2) Bring Your Own Device (BYOD)

The flexibility that the Cloud offers in terms of availability on browsers and mobile applications has influenced executives and professionals in many industries to want to be able to use the mobile, desktop or laptop of their choice. Canadian accounting firms are not immune to this trend. You want to ensure that any PC/Mac/iOS or Android device that accesses corporate or employee data is trusted and free of malware and viruses. Consideration also has to be made for whether your IT department will have to support the various systems.

The Canadian Institute of Chartered Accountants offers a great paper on the risks and benefits of BYOD strategies. Users may be happy to be able to use a laptop or tablet of their choosing.

3) Big Data

Big Data today is what the Cloud was a few years ago. Accounting firms have a vast amount of data to manage, analyze, and produce valuable insight from. Ensuring that this data is secure, available and backed up is a big responsibility. In 2013, a survey of North American accounting professionals, it was determined that retaining and protecting data is the top concern, and the third priority is the ability to get insight from that data through analytics. Just over half of respondents said they were confident that they were doing well in these areas, so evidently there are opportunities to improve in these areas.

Implementing strategies to recover from disaster and securing systems from attack from external or even internal leaks or fraud is top of mind within Canadian accounting firms this year and has been for several years. Big data is everywhere, from social media sites to ERP systems and the ability to predict trends from these resources is critical.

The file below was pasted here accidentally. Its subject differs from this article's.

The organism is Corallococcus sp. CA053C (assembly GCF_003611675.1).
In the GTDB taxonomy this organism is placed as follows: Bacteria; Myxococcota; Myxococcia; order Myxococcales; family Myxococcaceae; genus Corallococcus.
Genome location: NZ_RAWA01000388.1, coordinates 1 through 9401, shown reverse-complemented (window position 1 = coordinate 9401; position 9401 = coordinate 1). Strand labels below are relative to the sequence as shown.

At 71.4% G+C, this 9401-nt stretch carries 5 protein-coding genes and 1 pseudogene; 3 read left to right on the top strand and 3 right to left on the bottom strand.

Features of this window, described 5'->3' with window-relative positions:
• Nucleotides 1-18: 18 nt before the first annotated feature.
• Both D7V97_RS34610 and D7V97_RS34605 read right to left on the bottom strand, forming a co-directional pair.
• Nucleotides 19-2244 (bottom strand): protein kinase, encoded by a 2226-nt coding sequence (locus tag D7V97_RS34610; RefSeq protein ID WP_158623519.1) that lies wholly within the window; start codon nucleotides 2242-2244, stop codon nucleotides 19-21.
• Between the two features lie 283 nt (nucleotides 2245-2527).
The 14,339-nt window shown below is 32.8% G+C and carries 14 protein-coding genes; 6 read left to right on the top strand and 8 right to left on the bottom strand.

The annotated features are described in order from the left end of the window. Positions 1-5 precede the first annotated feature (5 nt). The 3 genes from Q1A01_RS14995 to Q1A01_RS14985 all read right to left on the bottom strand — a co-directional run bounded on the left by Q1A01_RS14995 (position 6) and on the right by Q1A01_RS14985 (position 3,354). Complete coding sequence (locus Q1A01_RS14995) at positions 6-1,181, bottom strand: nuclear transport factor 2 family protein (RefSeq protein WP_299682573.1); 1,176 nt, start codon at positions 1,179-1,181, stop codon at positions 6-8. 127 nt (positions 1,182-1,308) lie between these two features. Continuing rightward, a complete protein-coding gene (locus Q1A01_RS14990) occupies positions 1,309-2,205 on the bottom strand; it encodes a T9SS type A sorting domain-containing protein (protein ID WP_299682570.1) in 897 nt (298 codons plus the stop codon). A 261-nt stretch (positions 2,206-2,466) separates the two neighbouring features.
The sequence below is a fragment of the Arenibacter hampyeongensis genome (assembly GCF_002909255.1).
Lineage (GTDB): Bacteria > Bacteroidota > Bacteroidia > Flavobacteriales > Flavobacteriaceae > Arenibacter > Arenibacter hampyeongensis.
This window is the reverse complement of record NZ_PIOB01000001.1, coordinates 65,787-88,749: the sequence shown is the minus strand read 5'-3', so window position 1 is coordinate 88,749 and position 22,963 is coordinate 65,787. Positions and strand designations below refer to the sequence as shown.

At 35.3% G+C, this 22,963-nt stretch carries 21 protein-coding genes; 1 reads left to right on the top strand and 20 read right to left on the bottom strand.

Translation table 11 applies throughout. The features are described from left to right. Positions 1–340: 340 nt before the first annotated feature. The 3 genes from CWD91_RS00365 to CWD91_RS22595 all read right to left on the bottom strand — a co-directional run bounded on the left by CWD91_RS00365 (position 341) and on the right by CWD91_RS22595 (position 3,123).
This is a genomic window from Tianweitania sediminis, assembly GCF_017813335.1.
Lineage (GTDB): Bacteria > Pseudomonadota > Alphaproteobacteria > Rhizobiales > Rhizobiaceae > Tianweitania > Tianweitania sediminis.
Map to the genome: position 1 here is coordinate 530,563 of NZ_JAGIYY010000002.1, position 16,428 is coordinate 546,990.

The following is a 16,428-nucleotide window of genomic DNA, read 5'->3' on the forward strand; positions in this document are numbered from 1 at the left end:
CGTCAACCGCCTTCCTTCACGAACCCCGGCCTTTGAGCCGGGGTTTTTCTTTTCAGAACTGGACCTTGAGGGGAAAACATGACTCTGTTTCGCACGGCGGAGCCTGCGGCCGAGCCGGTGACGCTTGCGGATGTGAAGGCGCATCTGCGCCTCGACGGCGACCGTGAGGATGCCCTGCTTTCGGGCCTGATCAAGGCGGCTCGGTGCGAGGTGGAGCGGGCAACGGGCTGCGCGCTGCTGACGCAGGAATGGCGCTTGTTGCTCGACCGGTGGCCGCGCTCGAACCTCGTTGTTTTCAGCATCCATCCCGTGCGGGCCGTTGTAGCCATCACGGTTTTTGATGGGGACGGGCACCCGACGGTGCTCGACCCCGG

4) Privacy

Over the past few years, privacy has become top priority across all industries, in part   due to events in the United States with the NSA, WikiLeaks and the disclosures of Edward Snowden. Compliance mandates have increased in importance, and accounting firms that select Canadian cloud providers and contract with managed service providers can safeguard client and corporate data to reduce risk. Canadian providers comply with Canadian standards such as the Personal Information Protection Electronic Documents Act, and provide the peace of mind to your firm that your data will not be exposed to potential seizure by foreign security organizations.

5) Vendor management

Managing service level agreements with multiple technology vendors can be daunting, even for accounting firms that are used to complex contracts. Having multiple points of contact, maintenance renewals and support channels with different vendors can cause frustration. Working with a single service provider that has partner certifications from vendors that you already are likely using such as Microsoft, CCH, Intuit, VMWare and Citrix can help you keep your focus on your client business and off of day to day administration of technology. Vendor lock in was another concern that was expressed in the Top Technology Initiatives survey.

If these technology trends are top of mind for your accounting firm, you are not alone. These trends are priorities for many of your peers across Canada. Working with an experienced, skilled Canadian IT service provider can reduce risk, increase client confidence and create efficiencies across your firm.